Changes between Version 1 and Version 2 of PortableRrdFormat

Jun 20, 2007, 9:47:35 PM (15 years ago)



  • PortableRrdFormat

    v1 v2  
    99There are some provisions in RRD to detect such cross architecture access. But detection is not perfect. Some combinations are bound to even almost work. SPARC to PPC only differs in the representation of NANs.
    11 == Creating a portable RRD format ==
     11== Figuring 64bit Floating Point Numbers ==
    1313The portable RRD format works on all platforms transparently. The first Idea was to use Suns XDR format for RRD. Unfortunately, XDR does not handle NANs which are pretty essential for RRDtool. So I did some investigations into binary representation of IEEE 754 floating point data. I found that it is actually pretty simple to bridge the gap between sparc, ppc and x86 at least, so I assume it won't be rocket science todo other CPUs as well. The following program helped a lot in this task. It shows the binary representation of a few 'interesting' floating point values.
    1919typedef union INSPECTOR {
    2020    uint8_t   b[8];
     21    uint64_t  l;
    2122    double    f;
    2223} INSPECTOR;
    44 I used this to figure the floating point representation for a number of different architectures:
     45I used this to figure the binary representation of double precision floating point numbers on several architectures:
    4647SPARC 32 and 64 bit:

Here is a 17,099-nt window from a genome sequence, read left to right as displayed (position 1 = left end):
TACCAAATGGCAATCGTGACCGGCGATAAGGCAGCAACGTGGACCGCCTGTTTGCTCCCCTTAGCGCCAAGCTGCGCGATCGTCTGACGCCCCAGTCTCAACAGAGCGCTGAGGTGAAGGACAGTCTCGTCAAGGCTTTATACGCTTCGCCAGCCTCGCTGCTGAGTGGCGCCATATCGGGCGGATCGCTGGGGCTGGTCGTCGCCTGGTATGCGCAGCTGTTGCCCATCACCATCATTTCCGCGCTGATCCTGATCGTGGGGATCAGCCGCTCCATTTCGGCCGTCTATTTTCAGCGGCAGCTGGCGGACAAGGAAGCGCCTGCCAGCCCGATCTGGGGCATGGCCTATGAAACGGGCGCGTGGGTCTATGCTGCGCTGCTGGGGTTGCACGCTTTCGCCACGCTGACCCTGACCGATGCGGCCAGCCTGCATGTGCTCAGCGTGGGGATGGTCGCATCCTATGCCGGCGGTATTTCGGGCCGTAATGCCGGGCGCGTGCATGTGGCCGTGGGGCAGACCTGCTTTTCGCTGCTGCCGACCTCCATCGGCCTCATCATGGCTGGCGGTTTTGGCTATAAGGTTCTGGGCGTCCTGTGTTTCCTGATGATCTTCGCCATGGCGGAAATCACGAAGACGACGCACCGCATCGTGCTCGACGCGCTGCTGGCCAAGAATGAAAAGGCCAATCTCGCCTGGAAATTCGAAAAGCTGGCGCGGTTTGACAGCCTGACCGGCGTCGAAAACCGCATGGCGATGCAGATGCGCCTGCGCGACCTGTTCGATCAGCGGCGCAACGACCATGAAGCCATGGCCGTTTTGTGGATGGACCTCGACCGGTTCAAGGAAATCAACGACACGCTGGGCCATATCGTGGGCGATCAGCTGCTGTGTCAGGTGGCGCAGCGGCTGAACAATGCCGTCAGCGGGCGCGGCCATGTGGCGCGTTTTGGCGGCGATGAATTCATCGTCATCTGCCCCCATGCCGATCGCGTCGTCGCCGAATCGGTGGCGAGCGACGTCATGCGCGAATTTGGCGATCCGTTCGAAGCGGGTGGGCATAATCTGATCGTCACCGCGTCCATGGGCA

8889   8.642135e+130 -> 2f 25 c0 c7  43 2b 1f 5b
     92As you can see, there is not all that much difference between the architectures (it is all IEEE 754 after all). For one there is the endianess difference and then there are the SPARCs how seem to have their own idea regarding NANs. In any event, a converter between these formats is only a few defines away.
     95#define endianflip(A) ((((uint64_t)(A) & 0xff00000000000000LL) >> 56) | \
     96                       (((uint64_t)(A) & 0x00ff000000000000LL) >> 40) | \
     97                       (((uint64_t)(A) & 0x0000ff0000000000LL) >> 24) | \
     98                       (((uint64_t)(A) & 0x000000ff00000000LL) >> 8)  | \
     99                       (((uint64_t)(A) & 0x00000000ff000000LL) << 8)  | \
     100                       (((uint64_t)(A) & 0x0000000000ff0000LL) << 24) | \
     101                       (((uint64_t)(A) & 0x000000000000ff00LL) << 40) | \
     102                       (((uint64_t)(A) & 0x00000000000000ffLL) << 56))
     104#define sparc2x86(A)   ((uint64_t)(A) == 0x7fffffffffffffffLL \
     105                                       ? 0x000000000000f87fLL \
     106                                       : endianflip(A))
     108#define x862sparc(A)   ((uint64_t)(A) == 0x000000000000f87fLL \
     109                                       ? 0x7fffffffffffffffLL \
     110                                       : endianflip(A))
     112#define ppc2x86(A)     endianflip(A)
     114#define x862ppc(A)     endianflip(A)
     117== Data alignment differences ==
     119Most of todays workstations run either 32 or 64 bit. This also influences the structure.

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